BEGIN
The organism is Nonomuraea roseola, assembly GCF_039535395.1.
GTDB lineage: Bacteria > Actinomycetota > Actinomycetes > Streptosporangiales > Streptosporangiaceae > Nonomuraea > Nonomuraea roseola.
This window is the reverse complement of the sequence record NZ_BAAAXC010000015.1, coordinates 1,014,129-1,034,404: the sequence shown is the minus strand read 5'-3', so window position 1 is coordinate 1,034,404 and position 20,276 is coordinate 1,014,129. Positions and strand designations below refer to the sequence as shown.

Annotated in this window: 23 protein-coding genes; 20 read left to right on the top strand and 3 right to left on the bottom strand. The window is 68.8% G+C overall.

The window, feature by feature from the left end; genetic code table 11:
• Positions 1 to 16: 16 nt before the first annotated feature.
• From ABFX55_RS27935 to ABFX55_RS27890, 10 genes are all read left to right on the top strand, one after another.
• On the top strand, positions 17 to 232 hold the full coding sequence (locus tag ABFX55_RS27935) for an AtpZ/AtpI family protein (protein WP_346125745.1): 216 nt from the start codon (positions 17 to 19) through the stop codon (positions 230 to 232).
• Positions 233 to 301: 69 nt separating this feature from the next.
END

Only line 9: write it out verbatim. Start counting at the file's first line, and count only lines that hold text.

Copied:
• Positions 233 to 301: 69 nt separating this feature from the next.